Bloodroots Review


Its easy to draw comparisons between Hotline Miami, and Paper Cult’s new gore-filled, top-down action game, Bloodroots.

Both focus on fast and frenetic combo-driven action where players will need to rely on whatever weapons they can find around them, and both feature a quirky cast of disturbed individuals that have an affection for animal-inspired headwear.

They are both also challenging games where you can expect to die quickly and often if you aren’t on your toes. While Bloodroots will make a fine addition to any adrenaline junkie’s library, it also unfortunately stumbles in a few places here and there.

Developer: Paper Cult
Platforms: Windows PC (Reviewed), Nintendo Switch, PlayStation 4
Release Date: February 28th, 2020
Players: 1
Price: $19.99  


Bloodroots is a revenge tale set in a heavily stylized Wild West world full of anachronisms and quirky, larger-than-life characters.

You play as Mr. Wolf, a bloodthirsty and crazed bandit that was betrayed by his outlaw gang. He was left for dead, following a massacre at a small woodland village.

Months later, Mr. Wolf mysteriously reawakens, and he is hungry for vengeance. His only goal in life now is to kill his way through his former gang’s underlings and lieutenants, until he can track down their new leader and the man who almost killed him- Mr. Black Wolf.


The game’s story is delivered in cutscenes between missions, as Mr. Wolf interacts with the key members of his former gang. Each of these unhinged characters use an inventive vocabulary that is just as offbeat and colorful as the game’s vivid aesthetics, resulting in some fairly humorous dialog.

Ultimately though, the story is mostly just a vehicle to drive you to each of the game’s elaborate levels full of deathtraps and hired goons, waiting to be shanked with a laundry list of improvised weaponry.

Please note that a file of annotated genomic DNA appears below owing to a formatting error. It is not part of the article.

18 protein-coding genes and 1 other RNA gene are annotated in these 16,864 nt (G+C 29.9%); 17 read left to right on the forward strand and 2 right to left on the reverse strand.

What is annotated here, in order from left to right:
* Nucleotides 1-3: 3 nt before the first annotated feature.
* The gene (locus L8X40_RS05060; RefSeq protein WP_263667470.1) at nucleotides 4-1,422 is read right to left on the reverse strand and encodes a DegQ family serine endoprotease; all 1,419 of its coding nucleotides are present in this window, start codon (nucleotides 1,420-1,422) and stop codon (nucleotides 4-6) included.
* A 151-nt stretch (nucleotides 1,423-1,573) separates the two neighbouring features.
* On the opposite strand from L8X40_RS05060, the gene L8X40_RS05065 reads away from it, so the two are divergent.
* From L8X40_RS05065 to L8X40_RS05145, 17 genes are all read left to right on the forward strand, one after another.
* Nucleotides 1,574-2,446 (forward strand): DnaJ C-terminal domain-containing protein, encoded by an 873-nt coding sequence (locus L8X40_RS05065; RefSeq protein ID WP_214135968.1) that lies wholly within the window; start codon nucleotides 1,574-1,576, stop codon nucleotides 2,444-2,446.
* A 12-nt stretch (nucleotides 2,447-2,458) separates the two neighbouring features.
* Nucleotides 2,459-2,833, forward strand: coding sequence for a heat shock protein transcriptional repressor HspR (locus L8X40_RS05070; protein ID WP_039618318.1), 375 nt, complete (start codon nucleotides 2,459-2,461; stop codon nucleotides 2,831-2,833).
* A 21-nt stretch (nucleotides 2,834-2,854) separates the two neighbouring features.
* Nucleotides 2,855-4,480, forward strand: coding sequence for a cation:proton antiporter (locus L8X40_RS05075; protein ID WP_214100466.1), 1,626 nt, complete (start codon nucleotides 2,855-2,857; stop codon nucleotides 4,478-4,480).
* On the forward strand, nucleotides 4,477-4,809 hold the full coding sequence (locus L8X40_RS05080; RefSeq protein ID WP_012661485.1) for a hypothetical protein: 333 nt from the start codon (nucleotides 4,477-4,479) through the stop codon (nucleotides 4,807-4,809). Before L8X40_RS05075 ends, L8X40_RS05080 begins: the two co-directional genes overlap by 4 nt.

Each level is broken into small, arena-like areas where you have to kill everything between you and the exit. Bloodroots might look like a fairly straightforward action game at first glance, but it’s actually more like a mixture of a puzzle and rhythm game.


Each of the game’s gigantic list of improvised killing implements have their own timing, reach, and number of uses before they break. Bloodroots places an emphasis on fast, perfectly-timed strikes, map memorization, and split-second decisions.

Enemies are aggressive, fast, and won’t stop to give you time to breathe if you miss your swing. Almost everything dies in one hit, including yourself. A poorly-timed attack can, and frequently will, result in your demise.

This means that, like Hotline Miami, you’ll probably find yourself dying and restarting from the last checkpoint extremely frequently. However, the game and its controls are so tight, that the majority of your many deaths can be chalked up to your own fault.


This is a game where every restart teaches you something about how you should tackle a level. In fact, memorizing the placement of every enemy, item, and figuring out the most efficient route through a level, all play into the game’s replayability.

Your score on any given level will probably be atrocious the first time around, encouraging you to keep practicing and revisiting each level to find all the secrets, bolster your score, and unlock everything the game has to offer.

Bloodroots‘ mechanics are very simple, but the game has a lot of potential for speedrunners, or anyone else looking for a visually satisfying action game to master. Once you get good at the game, you’ll find yourself blitzing through environments, grabbing whatever weapons you can find to chain together huge kill counts, in one swift flurry of motion.

You can probably beat the game in around four to five hours, but you’ll want to replay every level over and over again until you master them. Replaying levels also gives you a chance to check out the game’s different animal hats, each of which bestow upon you a unique passive bonus.


The game’s arsenal is quite impressive, and ranges from the mundane to the hilarious. Swords, knives, muskets, and spears are all obviously useful, but Bloodroots will also have you turn carrots, fish, boots, pots, barrels, and wagon wheels into lethal murder tools.

There’s also a wide selection of anachronistic items, like jetpacks, ray guns, and gigantic windup boots not unlike the ones seen in a certain series about an Italian plumber stomping on innocent turtles.

This focus on chaining items into other items can result in some truly awesome moments once you get really good at the game. Many items can also be enhanced with elements from the environment, like throwing a flammable object through a fire pit to light enemies on fire. Flaming enemies have a tendency to run around screaming, spreading the flames to other nearby enemies.